1.5 Problems and solutions

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1 15 PROBLEMS AND SOLUTIONS Problems and solutions Homework 1: 01 Show by induction that n n 2 = n(n + 1)(2n + 1) 01 Show by induction that n n 2 = n(n + 1)(2n + 1) We ve already seen that the first two cases are valid Suppose that the statement is true in case k Then we have We would like to show that the truth of this statement implies the truth of the equivalent statement with k replaced by k + 1: k+1 (k + 1)(k + 2)(2k + 3) To show this, let s start with what we are given Now add (k + 1) 2 to both sides (k + 1) 2 + (k + 1) 2 + The left side is k+1 j 2

2 12 CHAPTER 1 INTRODUCTION while the right side is (k + 1) 2 + ( k + + k(2k + 1) ) ( k + + 2k 2 + k ) ( (k + 2)(2k + 3) ) (k + 1)(k + 2)(2k + 3) = Thus we ve shown that if the formula is true in case n = k, then it is true in case n = k + 1 But since it is true in the case n = 1, it must be true for every positive integer n 121 If G is a graph of order N, what is the maximum number of edges in G For a complete graph, with every edge present, we get ( N 2) = N(N 1)/2 edges 122 Prove that for any graph G of order at least 2, the degree sequence has at least one pair of repeated entries If the graph has no edges, but at least 2 vertices, then 0 is repeated in the degree sequence If the graph has at least one edge, but at most one isolated vertex, discard the isolated vertex and consider the remaining graph The degree sequence has one entry for each of the N vertices The minimum degree is 1, while the maximum degree is N 1 Since there are at most N 1 distinct degrees, but there are N entries, at least one must appear twice 124 Is it true that a finite graph having exactly two vertices of odd degree must contain a path from one to the other? If not, then there are two components of the graph with a single vertex of odd degree Treating such a component as a graph, it has a single vertex of odd degree This violates Theorem Let G be a FINITE graph where δ(g) k (a) Prove that G has a path of length at least k Recall that the length of a path is the number of edges it contains Try a proof by induction on k If k = 1 there is an edge, and this is the needed path Suppose K 2, the result is true for k < K, and δ(g) = K By the induction hypothesis G has a path P of length at least K 1 If the length of P is at least K we re done, so suppose the length is K 1 and the sequence of vertices is v 1,,v K The vertex v 1 has at least K adjacent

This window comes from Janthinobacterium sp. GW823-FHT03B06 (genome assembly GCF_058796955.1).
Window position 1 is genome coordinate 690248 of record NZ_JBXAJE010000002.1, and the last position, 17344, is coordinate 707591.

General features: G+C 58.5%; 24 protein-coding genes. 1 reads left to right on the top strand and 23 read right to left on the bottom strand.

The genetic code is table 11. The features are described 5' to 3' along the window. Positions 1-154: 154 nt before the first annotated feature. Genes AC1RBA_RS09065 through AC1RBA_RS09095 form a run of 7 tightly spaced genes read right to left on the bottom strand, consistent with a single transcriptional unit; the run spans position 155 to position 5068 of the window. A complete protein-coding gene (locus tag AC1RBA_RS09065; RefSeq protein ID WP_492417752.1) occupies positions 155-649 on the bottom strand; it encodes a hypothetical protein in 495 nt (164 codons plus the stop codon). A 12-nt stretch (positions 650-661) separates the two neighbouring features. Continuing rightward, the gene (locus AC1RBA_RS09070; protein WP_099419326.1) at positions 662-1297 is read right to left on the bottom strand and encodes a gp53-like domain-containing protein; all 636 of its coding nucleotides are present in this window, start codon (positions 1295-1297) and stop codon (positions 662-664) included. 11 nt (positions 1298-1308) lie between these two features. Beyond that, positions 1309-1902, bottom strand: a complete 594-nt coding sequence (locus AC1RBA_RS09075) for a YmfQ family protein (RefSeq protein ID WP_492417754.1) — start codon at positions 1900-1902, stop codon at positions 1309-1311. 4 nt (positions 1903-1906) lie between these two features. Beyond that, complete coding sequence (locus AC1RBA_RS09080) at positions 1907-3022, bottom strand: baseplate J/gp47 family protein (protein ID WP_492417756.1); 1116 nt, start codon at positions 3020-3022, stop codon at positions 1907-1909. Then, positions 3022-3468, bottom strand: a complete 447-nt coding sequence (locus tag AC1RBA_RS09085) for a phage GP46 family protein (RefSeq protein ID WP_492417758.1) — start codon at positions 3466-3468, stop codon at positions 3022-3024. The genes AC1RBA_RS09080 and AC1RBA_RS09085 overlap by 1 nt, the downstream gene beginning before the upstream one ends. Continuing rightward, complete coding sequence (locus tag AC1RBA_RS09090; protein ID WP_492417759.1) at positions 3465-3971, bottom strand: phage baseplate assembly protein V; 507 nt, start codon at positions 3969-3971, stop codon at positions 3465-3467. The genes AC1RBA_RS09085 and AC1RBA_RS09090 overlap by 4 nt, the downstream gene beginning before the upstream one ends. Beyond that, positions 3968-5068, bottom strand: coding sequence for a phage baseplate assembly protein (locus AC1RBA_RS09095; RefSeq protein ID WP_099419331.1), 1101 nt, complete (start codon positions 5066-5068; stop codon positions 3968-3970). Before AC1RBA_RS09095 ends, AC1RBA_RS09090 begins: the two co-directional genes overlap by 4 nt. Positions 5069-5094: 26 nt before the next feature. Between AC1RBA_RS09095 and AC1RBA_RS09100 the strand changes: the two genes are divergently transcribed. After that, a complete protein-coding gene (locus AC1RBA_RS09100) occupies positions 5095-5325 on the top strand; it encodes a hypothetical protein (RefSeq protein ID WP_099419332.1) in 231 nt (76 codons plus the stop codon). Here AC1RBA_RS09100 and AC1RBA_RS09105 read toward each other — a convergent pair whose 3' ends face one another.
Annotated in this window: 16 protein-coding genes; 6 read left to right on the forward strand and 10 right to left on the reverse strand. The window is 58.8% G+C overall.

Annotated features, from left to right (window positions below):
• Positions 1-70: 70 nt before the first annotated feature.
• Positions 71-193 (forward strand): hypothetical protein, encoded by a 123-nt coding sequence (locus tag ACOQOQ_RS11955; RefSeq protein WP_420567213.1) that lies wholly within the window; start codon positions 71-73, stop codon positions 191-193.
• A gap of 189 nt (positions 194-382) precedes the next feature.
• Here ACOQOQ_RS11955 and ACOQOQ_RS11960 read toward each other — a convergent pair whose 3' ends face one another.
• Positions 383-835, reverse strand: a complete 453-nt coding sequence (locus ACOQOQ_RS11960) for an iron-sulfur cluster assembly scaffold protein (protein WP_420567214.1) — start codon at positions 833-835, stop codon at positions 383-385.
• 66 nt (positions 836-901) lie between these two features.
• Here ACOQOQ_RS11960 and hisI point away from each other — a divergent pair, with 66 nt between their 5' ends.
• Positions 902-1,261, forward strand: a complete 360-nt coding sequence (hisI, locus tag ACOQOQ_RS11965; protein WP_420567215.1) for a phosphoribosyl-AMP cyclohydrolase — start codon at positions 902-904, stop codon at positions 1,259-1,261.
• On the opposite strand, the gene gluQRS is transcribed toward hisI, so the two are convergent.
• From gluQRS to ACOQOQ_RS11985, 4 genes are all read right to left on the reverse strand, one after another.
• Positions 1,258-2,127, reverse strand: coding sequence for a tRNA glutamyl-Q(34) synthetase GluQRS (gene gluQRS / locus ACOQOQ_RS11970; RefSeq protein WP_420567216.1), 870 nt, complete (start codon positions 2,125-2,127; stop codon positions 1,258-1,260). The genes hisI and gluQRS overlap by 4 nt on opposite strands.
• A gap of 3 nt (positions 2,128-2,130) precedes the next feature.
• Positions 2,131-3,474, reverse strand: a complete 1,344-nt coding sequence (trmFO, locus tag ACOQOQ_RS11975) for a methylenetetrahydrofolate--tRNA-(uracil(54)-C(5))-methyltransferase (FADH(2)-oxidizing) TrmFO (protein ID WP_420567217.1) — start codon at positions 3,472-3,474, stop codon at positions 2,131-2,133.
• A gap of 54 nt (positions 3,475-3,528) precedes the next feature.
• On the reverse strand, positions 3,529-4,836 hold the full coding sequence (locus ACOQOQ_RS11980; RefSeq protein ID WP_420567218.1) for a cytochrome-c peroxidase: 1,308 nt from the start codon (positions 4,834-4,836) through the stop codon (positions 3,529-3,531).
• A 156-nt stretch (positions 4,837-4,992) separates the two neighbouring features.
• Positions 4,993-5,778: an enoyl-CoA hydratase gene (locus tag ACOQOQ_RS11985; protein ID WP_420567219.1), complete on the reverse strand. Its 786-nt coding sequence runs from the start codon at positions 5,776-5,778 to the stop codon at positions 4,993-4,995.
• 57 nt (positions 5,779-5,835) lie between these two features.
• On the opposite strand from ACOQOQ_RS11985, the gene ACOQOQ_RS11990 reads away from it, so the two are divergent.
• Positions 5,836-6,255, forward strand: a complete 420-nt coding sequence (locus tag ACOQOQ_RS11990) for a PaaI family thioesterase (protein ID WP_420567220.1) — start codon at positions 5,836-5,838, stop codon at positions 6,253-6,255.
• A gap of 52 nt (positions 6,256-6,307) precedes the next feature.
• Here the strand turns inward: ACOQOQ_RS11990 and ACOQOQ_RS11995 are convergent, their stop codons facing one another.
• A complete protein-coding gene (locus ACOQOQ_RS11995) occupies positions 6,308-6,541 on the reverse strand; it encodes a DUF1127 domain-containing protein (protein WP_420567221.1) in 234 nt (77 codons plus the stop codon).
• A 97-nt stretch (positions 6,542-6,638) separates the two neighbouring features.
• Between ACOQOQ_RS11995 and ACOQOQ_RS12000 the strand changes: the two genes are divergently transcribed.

3 15 PROBLEMS AND SOLUTIONS 13 vertices, so there is a vertex w which is adjacent to v 1, but is not on the path P Thus w, v 1,,v K is a path in G with K edges (b) If K 2, prove that G has a cycle of length at least K + 1 Let P = v 0, v 1,,v J be a path of maximum length in G The argument of part (a) shows that J K, and that every vertex w k adjacent to v 0 is on the path P Suppose, starting at v 0, the vertices w k appear in the order w 1,,w L Then extend the path v 0,,w L to a cycle by adding the edge w L v 0 The resulting cycle has at least K + 1 vertices, and thus has length at least K Prove that every closed odd walk in a graph contains an odd cycle First consider the shortest possible closed odd walk, which has 3 edges It must have 3 distinct vertices, and then a 3-cycle Proceed by induction Let the walk contain vertices v 1,,v N and edges v n v n+1 along with v N v 1 If this walk is not a cycle already, there must be a least index j such that v j = v k for some k with j < k N Construct two new walks, w 1 with vertices v 1,,v j, v k+1,,v N and w 2 with vertices v j+1,,v k If k j is even, then w 1 is a shorter odd walk, otherwise w 2 is a shorter odd walk Eventually we reach an odd cycle 128 Let P 1 and P 2 be two paths of maximum length in a connected graph G Prove that P 1 and P 2 have a common vertex If not, let P 3 be the path of minimal length connecting a vertex v on P 1 to a vertex w on P 2 Since the path has minimal length it contains no other vertices from P 1 or P 2 (or you could shrink the path) One of the paths joining an end of P 1 to an end of P 2 through P 3 now has greater length 129 Let G be a graph of order N that is not connected What is the maximum size of G? Start with a complete graph, with size N(N 1)/2 Remove the N 1 edges incident on a single vertex The resulting graph has (N 1)[N/2 1] edges If G is not connected, we may divide it into two subgraphs with no connecting edges Let the orders be K and N K The maximum number of edges for the two graphs (if complete) is N(N 1)/2 K(N K) Now the minimum (by calculus) of x(n x) is at an endpoint, x = 1, (N 1), so the best case is to use K = 1 as above 1210 Let G be a graph of order N and size strictly less than N 1 Prove that G is not connected